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Charlotte Buresova
(1904-1983)


BiographyWorks

Buresova was a Jewish artist born in Prague on November 4, 1904, the only daughter of a tailor. At a young age she showed signs of artistic talent and her family saw to it that she received an extensive education, including painting, the piano and French. After studying with private tutors, she attended the Industrial Art School for three years, and then studied for a further three years at the Prague Academy of Art, until 1925. Her paintings were mainly figurative and classical in style. She painted portraits, still lifes and flowers, but did not exhibit her works, instead giving them to friends as gifts. Buresova married young to a non-Jewish lawyer and gave birth to a son. When the Nazis occupied Czechoslovakia, she divorced her husband in order to prevent the decrees against Jews from affecting her family.

In 1941 Charlotte Buresova was forced to leave her home, which had been confiscated by the Nazis. In July 1942 she was imprisoned in Terezin camp and put to work in the Sonderwerkstätte (special workshop), where she painted roof tiles for the Germans. Later she was sent to the artists' workshop. At the order of the Germans she painted copies of classical masterpieces like those of Rubens and Rembrandt. Her own works were done in pencil, crayon, chalk, watercolors and a few oils. The subjects of her paintings, some of which depicted the extensive artistic-cultural activity in Terezin, included portraits of children, musician friends like Gideon Klein and Otto Karas-Kaufmann, flowers and dancers. Buresova said that she wanted to give her depictions of dancers a grace and beauty to counter the terror, hunger and suffering everyone suffered from.

According to Buresova there were different points of view among the artists in Terezin. The Dutch artist Jo Spier believed that artists must paint even when cannons were firing. Buresova disagreed, insisting that there were times when she could no longer create. But Spier would push her, encouraging her not to give in but to continue creating. She would later say that of all her art works those produced in Terezin were the most frank and direct because she was able to work independently.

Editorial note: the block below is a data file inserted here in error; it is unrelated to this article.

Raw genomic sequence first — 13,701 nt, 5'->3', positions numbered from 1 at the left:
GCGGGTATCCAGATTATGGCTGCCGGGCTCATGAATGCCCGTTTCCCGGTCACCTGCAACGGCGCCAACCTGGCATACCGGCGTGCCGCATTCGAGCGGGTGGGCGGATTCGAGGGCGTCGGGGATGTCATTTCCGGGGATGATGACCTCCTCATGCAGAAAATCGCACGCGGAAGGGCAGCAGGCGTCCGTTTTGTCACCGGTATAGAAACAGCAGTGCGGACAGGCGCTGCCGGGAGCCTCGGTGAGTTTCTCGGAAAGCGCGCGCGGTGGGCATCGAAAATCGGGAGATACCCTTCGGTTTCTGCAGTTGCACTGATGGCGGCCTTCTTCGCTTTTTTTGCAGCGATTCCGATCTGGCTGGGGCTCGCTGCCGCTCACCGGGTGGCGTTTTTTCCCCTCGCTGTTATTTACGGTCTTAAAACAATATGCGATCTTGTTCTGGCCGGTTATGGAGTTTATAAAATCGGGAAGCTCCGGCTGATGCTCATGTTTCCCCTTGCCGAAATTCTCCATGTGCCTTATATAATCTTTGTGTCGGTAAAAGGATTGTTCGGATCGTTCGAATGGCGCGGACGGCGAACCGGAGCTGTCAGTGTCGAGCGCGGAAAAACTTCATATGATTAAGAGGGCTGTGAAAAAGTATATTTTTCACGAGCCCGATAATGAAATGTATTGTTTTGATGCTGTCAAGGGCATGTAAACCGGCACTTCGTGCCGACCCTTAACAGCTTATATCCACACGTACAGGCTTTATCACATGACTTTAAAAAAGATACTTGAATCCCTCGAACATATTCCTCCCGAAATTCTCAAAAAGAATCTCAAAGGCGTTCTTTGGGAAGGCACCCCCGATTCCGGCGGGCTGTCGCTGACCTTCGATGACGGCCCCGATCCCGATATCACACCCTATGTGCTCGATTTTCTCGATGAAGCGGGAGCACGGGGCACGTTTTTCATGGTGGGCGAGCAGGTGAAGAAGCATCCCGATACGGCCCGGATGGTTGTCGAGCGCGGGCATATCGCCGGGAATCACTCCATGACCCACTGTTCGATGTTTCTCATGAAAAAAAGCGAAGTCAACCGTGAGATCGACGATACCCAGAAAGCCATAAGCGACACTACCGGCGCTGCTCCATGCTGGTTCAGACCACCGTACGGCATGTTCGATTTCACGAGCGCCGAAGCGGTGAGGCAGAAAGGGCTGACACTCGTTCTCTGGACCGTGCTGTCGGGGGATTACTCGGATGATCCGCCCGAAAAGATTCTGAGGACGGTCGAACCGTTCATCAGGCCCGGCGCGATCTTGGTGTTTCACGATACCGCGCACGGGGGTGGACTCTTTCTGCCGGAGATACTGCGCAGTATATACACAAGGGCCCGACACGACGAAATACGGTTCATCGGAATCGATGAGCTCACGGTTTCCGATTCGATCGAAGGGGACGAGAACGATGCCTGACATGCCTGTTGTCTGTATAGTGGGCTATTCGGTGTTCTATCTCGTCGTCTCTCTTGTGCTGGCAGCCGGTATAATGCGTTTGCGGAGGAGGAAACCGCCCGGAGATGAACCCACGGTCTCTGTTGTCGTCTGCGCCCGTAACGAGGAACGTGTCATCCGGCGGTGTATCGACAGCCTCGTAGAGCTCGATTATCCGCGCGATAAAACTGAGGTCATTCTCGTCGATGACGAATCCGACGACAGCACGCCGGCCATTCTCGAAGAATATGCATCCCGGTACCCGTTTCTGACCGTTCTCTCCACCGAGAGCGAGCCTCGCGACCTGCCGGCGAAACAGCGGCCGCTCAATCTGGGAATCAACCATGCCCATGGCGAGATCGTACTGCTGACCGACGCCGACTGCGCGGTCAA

Her situation in Terezin was better than that of most of the other inmates. She worked all the time, had a room of her own, possessed books and was in touch with her friends. She said that since her family were not with her she had less concerns than other inmates - like her fellow artist Otto Ungar, who constantly worried about food for his family. In an interview with Miriam Novitch, the first curator of Beit Lohamei Haghetaot (the Ghetto Fighters' House Museum) and the person who laid the foundation for its rich art collection, Buresova said that "what was more terrible than hunger and indecent housing was the unknown tomorrow." She was terrified of the deportations to the East "since no one knew who would go next."

A Nazi officer, who was very impressed by her artistic talent, prevented her deportation. He asked her to paint the Holy Mother. Buresova painted the Madonna with a very realistic tear in her eye and when the officer saw it he was so impressed that he said to her: "Never complete the painting. As long as you are working on it, you will not be deported to the East."

Three days before the liberation of Terezin, Buresova, along with a small number of inmates, succeeded in escaping and returning to Prague in the Swedish ambassador's car.

Charlotte Buresova lived in Prague until her death in 1983. Her son, a doctor, still lives there. Some of the works she produced after the war were based on her memories of Terezin.

Buresova donated some of her works from Terezin to the art collection of Beit Lohamei Haghetaot (the Ghetto Fighters' House Museum).


(Dr Pnina Rosenberg)


References

Beit Thereseinstadt (Thereseinstadt House) archive, Givat Haim-Ihud, Israel.

Janet Blater and Sybil Milton. Art of the Holocaust. Pan Books, London, 1982.

Mary S. Constanza. Living Witness: Art in the Concentration Camps and Ghettos. The Free Press, New York, 1982.

Miriam Novitch, Spiritual Resistance: Art from Concentration Camps 1940-1945 - A selection of drawings and paintings from the collection of Kibbutz Lohamei Haghetaot. Union of American Hebrew Congregations, 1981.

Sabine Zeitoun and Dominique Foucher (editors). La masque de la barbarie: le ghetto de Thereseinstadt 1941-1945. Preface by Milan Kunda. Centre d'Histoire de la Résistance et de la Déportation, Ville de Lyon, 1998.